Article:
Undergraduates gain experience through research projects

As one of the top research universities in the world, Michigan State University pushes the boundaries of discovery to solve pressing global challenges through research—from impacting malaria patient outcomes to studying causes of lupus.

For two juniors in MSU’s Biomedical Laboratory Diagnostics (BLD) Program—Rachael Nassimbwa and Shamya Harris—undergraduate research brought an opportunity to travel and present research projects to fellow undergraduates from around the country.

Nassimbwa spent last summer in Malawi, working in a research laboratory studying malaria.

“I worked on a project to develop a quantitative assay for determining parasite load among malaria patients, to enable better prognosis and patient outcomes, as well as reduce cases that progress to cerebral malaria,” Nassimbwa said. “This research will improve patient care among malaria communities.”

After returning to Michigan State, Nassimbwa applied to present a poster on her research to Harvard. She was subsequently selected to present at the 2020 National Collegiate Research Conference at Harvard University.

“It was an interesting experience to interact with fellow undergraduates involved in research at their respective universities,” Nassimbwa said. “This motivated me to continue pursuing my interests in the science field. It enlarged my network and I met prominent scientists such as Dr. George Church and Dr. Jeremy Berg, among many others.”

Harris’s undergraduate research focuses on lupus.

“Lupus is a devastating systemic autoimmune disease that preferentially affects young black women, who are reported to have a higher fatality rate than their white counterparts,” Harris said. “We have demonstrated that intranasal instillation of lupus-prone NZBWF1 mice with crystalline silica accelerates systemic autoimmunity and glomerulonephritis. Notably, these effects were prevented when mouse diets were supplemented with DHA, an omega-3 polyunsaturated fatty acid found in fish oil supplements.”

Harris received funding from MSU and the Annual Biomedical Research Conference for Minority Students (ABRCMS) to attend and present at this year’s conference in Anaheim, Calif.

“The experience was great! I had a chance to present my poster and make lifelong friends with underrepresented students like me who participate in research all over the country. I was also able to interact with many scientists and get advice on how I could make my journey to medicine the best possible.”

Both Nassimbwa and Harris understand the value of participating in undergraduate research.

“During my time in Malawi, I learned a lot about conducting research and how relevant it is to participate in cutting-edge research to acquire solutions for various medical challenges,” Nassimbwa said.

“Participating in this research has allowed me to approach systemic lupus from a scientific view,” Harris added. “I have also learned the importance of journal club meetings and participating in research conferences, which are key aspects of gaining knowledge on scientific research. This research has enhanced my curiosity and I am driven to ask more questions than ever before.”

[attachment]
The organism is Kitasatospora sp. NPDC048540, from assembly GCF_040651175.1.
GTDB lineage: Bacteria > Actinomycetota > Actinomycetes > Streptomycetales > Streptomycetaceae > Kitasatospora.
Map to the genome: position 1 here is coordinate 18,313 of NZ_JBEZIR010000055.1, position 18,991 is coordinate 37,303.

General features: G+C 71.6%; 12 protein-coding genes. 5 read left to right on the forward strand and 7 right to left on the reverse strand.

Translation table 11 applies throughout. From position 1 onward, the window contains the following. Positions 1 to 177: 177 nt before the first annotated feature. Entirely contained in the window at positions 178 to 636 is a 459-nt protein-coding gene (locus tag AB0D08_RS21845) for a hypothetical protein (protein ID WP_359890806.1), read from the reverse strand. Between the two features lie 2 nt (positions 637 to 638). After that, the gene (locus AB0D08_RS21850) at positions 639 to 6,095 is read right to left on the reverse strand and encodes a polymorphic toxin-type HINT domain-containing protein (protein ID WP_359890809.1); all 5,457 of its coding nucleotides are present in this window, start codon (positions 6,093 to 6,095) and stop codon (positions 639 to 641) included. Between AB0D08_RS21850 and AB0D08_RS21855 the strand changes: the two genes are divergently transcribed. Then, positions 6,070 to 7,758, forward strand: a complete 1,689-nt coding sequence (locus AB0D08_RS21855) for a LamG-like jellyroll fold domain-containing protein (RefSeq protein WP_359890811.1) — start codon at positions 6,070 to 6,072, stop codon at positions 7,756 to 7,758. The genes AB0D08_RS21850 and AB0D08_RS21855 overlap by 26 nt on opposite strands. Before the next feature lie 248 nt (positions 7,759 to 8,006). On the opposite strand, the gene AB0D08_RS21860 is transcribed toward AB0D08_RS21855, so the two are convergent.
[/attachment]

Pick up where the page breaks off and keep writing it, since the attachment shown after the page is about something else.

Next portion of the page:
Both students continue to participate in undergraduate research. Harris remains active in researching lupus, while Nassimbwa, staying true to her interests in infectious diseases, is currently studying HIV.

by Barret Baxter, Communications Manager, Biomedical Laboratory Diagnostics Program

Text courtesy of MSU College of Natural Science. Please visit https://natsci.msu.edu/news/undergraduates-gain-experience-through-research-projects/ to view the original article.

Founded in 1978, the Council on Undergraduate Research (CUR) focuses on providing high-quality and collaborative undergraduate research, scholarly, and creative activity. Among the many activities and networking opportunities that CUR provides, the organization also offers support for the professional growth of faculty and administrators through expert-designed institutes, conferences, and a wide-range of volunteer positions. The CUR community, made up of nearly 700 institutions and 13,000 individuals, continues to provide a platform for discussion and other resources related to mentoring, connecting, and creating relationships centered around undergraduate research. CUR’s advocacy efforts are also a large portion of its work as they strive to strengthen support for undergraduate research. Its continued growth in connections with representatives, private foundations, government agencies, and campuses world-wide provides value to its members and gives voice to undergraduate research. CUR is committed to inclusivity and diversity in all of its activities and our community.

CUR focuses on giving a voice to undergraduate research with learning through doing. It provides connections to a multitude of campuses and government agencies, all while promoting networking and professional growth to its community.